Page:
Monday, February 7, 2022

Narrow Is the Way (Hebrews 2)

"How shall we escape if we neglect so great a salvation …" (Hebrews 2:3a).

Continuing our study of common objections to the faith, another question that closely follows “Why is Christ the only way?” is “Why is God so narrow-minded that He would provide only one way?” To answer this question we must put it in the perspective of redemptive history. In order to understand God’s mercy in providing only one way, we must see His grace throughout history, not just in the context of the New Testament.

In His infinite wisdom and grace, God created man in His own image, giving him dominion over all creation. He also set perimeters in which man was to operate—he was to abide by God’s law. If man chose to disobey God, He would die. As we know, Adam rebelled against God. But God had mercy on him by providing a way to live forever, a way of redemption. God could have left Adam and Eve to perish, but He provided a redeemer who would wipe away their sins and cleanse them from all unrighteousness.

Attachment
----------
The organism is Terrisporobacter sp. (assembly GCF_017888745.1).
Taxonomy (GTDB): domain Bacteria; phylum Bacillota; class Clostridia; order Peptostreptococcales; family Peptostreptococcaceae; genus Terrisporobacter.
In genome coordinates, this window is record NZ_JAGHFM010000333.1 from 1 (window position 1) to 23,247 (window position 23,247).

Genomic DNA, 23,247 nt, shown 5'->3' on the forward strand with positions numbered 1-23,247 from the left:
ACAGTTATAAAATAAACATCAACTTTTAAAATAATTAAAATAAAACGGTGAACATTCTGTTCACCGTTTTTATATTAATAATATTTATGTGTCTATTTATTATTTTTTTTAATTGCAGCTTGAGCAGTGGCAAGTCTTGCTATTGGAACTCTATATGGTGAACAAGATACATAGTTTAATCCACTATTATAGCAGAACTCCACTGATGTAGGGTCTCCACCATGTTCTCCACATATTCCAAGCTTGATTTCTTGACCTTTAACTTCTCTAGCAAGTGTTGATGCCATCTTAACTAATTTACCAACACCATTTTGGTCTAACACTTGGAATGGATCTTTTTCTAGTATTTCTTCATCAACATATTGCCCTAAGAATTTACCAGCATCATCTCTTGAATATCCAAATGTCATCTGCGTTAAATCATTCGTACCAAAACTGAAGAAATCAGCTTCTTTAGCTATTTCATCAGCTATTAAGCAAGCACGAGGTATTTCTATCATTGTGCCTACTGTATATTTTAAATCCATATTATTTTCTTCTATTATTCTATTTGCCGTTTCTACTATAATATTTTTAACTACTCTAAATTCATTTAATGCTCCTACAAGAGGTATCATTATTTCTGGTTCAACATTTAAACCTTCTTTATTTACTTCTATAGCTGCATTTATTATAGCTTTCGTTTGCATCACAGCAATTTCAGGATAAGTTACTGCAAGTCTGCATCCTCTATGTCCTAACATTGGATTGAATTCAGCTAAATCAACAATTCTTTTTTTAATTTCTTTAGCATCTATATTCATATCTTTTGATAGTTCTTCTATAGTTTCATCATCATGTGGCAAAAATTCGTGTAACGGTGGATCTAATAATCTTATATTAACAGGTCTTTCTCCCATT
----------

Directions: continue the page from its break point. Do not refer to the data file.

In this history of redemption, God selected one group of people to be an agent of blessedness to all creation. He entered into a covenant with Israel, saying that if they obeyed Him, He would bless them beyond what they could imagine. They, of course, rebelled against Him time and again. But God continually showed mercy to Israel, sending them judges, kings, and prophets to call them to repentance. In response, the people hardened their hearts and killed God’s messengers.

Finally, God Himself condescended to His creation, taking on the flesh of man. He came in the person of the only begotten Son, who died on the Cross for the sins of the many. The sinless, spotless Lamb of God gave Himself up for a rebellious and stiff-necked people. Such is the awesome grace of God.

In light of the abundant mercy God has continually shown a sinful and hardened people, we should question not the exclusivity of salvation but its availability. When we ask, “Why is God so narrow-minded?” we presume that He owes us more grace than He has already shown us. In reality, He owes us nothing. Yet in His mercy He has provided a way, His only Son. How then can we ignore so great a salvation, demanding more than He has already given us?

Read Lam. 3:22–24; Joel 2:12–14; and Micah 7:18–20. What qualities are attributed to God in these passages? Is man deserving of His mercy? Why has God refrained from destroying mankind completely? Respond to God in humble thanks for His surpassing grace extended to you.